AP1 divests from nuclear weapons, tobacco and fossil fuels
AP1, one of Sweden’s four main national pension buffer funds, has divested from a number of controversial industries following the introduction of new investment guidelines.
The SEK338bn (€32.9bn) fund has exited the nuclear weapons, tobacco, coal and oil sands industries since the start of this year.
Its sister fund, AP4, announced earlier this week that it had sold off nuclear weapons and oil sands investments before the end of 2018.
Both pension funds cited one of the changes in their governing law, which took effect on 1 January 2019, as a reason behind the divestment decisions.
The funds’ investment guidelines now demand that they should contribute to sustainable development by managing the funds in an “exemplary” manner.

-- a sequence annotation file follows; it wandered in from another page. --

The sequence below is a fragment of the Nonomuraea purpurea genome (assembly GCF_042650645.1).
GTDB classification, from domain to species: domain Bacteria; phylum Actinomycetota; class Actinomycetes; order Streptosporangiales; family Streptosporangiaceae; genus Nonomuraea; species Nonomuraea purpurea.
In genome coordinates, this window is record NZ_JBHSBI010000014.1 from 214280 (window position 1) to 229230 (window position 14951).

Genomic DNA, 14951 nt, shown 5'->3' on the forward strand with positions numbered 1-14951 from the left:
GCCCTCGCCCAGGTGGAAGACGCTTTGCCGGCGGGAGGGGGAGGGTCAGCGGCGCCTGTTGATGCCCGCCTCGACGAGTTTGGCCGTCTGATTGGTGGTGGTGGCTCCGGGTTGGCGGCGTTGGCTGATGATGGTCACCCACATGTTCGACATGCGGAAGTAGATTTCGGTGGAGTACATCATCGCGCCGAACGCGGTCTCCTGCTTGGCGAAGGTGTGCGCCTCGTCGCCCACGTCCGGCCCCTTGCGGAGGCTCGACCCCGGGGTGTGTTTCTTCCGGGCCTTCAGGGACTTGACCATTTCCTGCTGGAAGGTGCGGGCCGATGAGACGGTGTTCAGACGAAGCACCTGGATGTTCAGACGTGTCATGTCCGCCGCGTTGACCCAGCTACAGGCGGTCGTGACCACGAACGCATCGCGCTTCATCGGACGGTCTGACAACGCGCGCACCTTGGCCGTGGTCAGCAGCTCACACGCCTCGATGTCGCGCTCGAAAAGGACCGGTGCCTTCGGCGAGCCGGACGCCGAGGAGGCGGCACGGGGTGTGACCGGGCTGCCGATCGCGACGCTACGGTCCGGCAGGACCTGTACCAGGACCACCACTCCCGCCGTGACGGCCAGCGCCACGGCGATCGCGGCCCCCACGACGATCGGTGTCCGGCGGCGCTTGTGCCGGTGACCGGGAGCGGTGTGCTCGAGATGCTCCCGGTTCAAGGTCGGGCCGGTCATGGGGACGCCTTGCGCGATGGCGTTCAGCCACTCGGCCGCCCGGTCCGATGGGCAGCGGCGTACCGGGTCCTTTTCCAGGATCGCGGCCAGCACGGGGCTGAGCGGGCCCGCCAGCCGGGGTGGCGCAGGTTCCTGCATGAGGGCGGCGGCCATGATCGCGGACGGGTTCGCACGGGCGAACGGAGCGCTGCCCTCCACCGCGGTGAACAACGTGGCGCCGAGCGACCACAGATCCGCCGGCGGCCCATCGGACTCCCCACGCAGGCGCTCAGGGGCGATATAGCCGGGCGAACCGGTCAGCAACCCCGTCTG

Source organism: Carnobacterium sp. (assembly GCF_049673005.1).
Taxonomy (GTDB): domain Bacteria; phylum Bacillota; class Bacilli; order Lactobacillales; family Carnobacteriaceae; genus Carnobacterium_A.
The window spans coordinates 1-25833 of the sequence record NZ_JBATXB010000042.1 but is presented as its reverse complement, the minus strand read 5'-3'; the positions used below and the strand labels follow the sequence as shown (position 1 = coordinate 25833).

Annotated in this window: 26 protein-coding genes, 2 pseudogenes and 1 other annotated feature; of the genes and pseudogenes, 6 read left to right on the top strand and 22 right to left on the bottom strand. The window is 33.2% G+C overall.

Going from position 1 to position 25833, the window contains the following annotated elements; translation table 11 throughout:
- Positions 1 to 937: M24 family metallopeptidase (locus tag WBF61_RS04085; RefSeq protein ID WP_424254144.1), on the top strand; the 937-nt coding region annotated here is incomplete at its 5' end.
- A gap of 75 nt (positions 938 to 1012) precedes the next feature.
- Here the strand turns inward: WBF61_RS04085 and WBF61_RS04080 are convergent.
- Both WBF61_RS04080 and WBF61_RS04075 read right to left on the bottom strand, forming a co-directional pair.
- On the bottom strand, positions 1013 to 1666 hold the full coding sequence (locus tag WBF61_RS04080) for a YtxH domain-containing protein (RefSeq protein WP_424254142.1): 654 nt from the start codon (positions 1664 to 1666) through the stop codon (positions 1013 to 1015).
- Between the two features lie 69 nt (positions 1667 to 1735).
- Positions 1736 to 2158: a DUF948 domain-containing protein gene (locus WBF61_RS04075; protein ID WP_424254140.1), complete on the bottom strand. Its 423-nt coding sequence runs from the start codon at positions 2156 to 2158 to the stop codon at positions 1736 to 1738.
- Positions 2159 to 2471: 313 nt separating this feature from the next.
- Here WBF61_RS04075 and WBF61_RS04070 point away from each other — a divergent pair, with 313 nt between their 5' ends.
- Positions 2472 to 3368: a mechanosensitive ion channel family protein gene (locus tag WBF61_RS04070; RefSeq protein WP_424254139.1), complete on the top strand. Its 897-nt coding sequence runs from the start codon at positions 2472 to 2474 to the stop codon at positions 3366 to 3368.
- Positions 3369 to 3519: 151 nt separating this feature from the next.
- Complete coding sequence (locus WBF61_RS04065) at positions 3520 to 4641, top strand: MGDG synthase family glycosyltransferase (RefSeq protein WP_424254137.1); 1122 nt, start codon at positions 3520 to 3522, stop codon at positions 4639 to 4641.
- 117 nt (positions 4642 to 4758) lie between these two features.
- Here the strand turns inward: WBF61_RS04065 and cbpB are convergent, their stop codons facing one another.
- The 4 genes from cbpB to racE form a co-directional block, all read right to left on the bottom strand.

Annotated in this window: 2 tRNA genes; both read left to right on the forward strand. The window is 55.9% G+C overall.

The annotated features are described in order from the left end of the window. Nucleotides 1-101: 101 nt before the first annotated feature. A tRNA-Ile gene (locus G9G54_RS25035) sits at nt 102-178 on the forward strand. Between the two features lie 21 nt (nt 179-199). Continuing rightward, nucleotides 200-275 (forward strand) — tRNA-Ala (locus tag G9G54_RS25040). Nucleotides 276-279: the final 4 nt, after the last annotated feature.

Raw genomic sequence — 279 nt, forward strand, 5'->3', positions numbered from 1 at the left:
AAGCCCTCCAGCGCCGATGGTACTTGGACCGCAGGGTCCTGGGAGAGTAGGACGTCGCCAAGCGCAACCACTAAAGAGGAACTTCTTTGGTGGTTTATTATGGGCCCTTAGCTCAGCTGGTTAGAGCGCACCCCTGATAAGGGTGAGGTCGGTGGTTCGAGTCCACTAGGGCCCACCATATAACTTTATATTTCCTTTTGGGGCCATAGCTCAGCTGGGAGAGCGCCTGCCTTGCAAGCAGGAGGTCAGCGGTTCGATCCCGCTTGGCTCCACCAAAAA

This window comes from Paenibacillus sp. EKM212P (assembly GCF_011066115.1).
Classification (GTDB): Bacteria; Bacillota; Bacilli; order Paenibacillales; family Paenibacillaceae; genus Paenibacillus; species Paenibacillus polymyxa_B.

AP1 said this required responsible investment and ownership, but added that this goal must be achieved without renouncing the overall target of long-term high returns.
Before the change, AP1 said the four funds had worked together on how to achieve the objective of exemplary management.
“Collaboration has included the development of a foundation for the management of the fund resources, guidelines for reporting on how the sustainability target has been achieved, and guidelines for which assets funds should not be invested in,” it said.
International conventions and agreements backed by Sweden had to be taken into account, it said. This ruled out nuclear weapons and tobacco.
Explaining the exclusion of nuclear weapons, the fund said it did not believe that the modernisation and upgrading of existing nuclear weapons matched the purpose of the UN Non-Proliferation Treaty, of which Sweden is a signatory.
On tobacco, AP1 said it did not believe investments in tobacco production were consistent with the spirit of the World Health Organisation’s Convention on Tobacco Control, which aimed to significantly reduce tobacco consumption and the harmful effects of smoking.
Meanwhile, the use of coal and oil sands, which had the worst impact on the climate, made it difficult to achieve the goals of the Paris Agreement, AP1 said.